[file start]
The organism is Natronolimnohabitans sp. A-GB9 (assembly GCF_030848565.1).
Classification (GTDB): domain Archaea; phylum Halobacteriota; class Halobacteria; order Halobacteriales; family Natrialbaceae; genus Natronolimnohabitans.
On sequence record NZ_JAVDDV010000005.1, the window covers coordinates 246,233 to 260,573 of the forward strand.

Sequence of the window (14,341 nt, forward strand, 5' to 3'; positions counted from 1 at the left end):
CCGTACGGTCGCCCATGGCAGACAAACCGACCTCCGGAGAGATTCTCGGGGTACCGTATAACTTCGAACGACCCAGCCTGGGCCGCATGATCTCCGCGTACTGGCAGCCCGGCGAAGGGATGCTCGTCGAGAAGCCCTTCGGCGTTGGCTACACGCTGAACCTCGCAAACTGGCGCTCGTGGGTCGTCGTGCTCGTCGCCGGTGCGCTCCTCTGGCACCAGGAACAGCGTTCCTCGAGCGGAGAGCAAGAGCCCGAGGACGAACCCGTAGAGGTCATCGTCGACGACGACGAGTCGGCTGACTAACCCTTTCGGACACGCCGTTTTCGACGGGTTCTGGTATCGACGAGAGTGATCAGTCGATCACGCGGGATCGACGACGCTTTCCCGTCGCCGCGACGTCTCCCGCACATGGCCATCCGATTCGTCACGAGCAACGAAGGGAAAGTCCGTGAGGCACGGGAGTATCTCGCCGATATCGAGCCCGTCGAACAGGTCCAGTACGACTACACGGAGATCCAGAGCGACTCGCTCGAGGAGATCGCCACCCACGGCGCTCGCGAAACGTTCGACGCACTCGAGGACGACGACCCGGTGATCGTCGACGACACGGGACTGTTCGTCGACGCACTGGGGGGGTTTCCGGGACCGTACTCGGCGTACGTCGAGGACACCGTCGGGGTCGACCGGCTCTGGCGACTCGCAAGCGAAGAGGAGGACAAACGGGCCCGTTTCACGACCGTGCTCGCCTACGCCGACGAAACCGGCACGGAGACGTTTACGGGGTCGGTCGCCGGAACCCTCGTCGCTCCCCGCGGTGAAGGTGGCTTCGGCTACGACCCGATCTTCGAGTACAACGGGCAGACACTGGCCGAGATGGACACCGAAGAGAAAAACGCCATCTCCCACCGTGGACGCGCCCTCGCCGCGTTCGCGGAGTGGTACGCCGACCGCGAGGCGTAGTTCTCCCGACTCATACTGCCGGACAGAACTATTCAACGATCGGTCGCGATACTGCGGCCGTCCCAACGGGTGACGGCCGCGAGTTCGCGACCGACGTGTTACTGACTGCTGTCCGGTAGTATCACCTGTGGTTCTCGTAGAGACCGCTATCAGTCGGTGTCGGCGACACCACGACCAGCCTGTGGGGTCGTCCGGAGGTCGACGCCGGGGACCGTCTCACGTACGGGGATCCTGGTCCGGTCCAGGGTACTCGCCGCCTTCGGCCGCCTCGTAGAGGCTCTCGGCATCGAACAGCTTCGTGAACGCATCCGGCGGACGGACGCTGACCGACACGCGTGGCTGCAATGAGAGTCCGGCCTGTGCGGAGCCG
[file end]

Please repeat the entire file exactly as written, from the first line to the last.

The organism is Natronolimnohabitans sp. A-GB9 (assembly GCF_030848565.1).
Classification (GTDB): domain Archaea; phylum Halobacteriota; class Halobacteria; order Halobacteriales; family Natrialbaceae; genus Natronolimnohabitans.
On sequence record NZ_JAVDDV010000005.1, the window covers coordinates 246,233 to 260,573 of the forward strand.

Sequence of the window (14,341 nt, forward strand, 5' to 3'; positions counted from 1 at the left end):
CCGTACGGTCGCCCATGGCAGACAAACCGACCTCCGGAGAGATTCTCGGGGTACCGTATAACTTCGAACGACCCAGCCTGGGCCGCATGATCTCCGCGTACTGGCAGCCCGGCGAAGGGATGCTCGTCGAGAAGCCCTTCGGCGTTGGCTACACGCTGAACCTCGCAAACTGGCGCTCGTGGGTCGTCGTGCTCGTCGCCGGTGCGCTCCTCTGGCACCAGGAACAGCGTTCCTCGAGCGGAGAGCAAGAGCCCGAGGACGAACCCGTAGAGGTCATCGTCGACGACGACGAGTCGGCTGACTAACCCTTTCGGACACGCCGTTTTCGACGGGTTCTGGTATCGACGAGAGTGATCAGTCGATCACGCGGGATCGACGACGCTTTCCCGTCGCCGCGACGTCTCCCGCACATGGCCATCCGATTCGTCACGAGCAACGAAGGGAAAGTCCGTGAGGCACGGGAGTATCTCGCCGATATCGAGCCCGTCGAACAGGTCCAGTACGACTACACGGAGATCCAGAGCGACTCGCTCGAGGAGATCGCCACCCACGGCGCTCGCGAAACGTTCGACGCACTCGAGGACGACGACCCGGTGATCGTCGACGACACGGGACTGTTCGTCGACGCACTGGGGGGGTTTCCGGGACCGTACTCGGCGTACGTCGAGGACACCGTCGGGGTCGACCGGCTCTGGCGACTCGCAAGCGAAGAGGAGGACAAACGGGCCCGTTTCACGACCGTGCTCGCCTACGCCGACGAAACCGGCACGGAGACGTTTACGGGGTCGGTCGCCGGAACCCTCGTCGCTCCCCGCGGTGAAGGTGGCTTCGGCTACGACCCGATCTTCGAGTACAACGGGCAGACACTGGCCGAGATGGACACCGAAGAGAAAAACGCCATCTCCCACCGTGGACGCGCCCTCGCCGCGTTCGCGGAGTGGTACGCCGACCGCGAGGCGTAGTTCTCCCGACTCATACTGCCGGACAGAACTATTCAACGATCGGTCGCGATACTGCGGCCGTCCCAACGGGTGACGGCCGCGAGTTCGCGACCGACGTGTTACTGACTGCTGTCCGGTAGTATCACCTGTGGTTCTCGTAGAGACCGCTATCAGTCGGTGTCGGCGACACCACGACCAGCCTGTGGGGTCGTCCGGAGGTCGACGCCGGGGACCGTCTCACGTACGGGGATCCTGGTCCGGTCCAGGGTACTCGCCGCCTTCGGCCGCCTCGTAGAGGCTCTCGGCATCGAACAGCTTCGTGAACGCATCCGGCGGACGGACGCTGACCGACACGCGTGGCTGCAATGAGAGTCCGGCCTGTGCGGAGCCG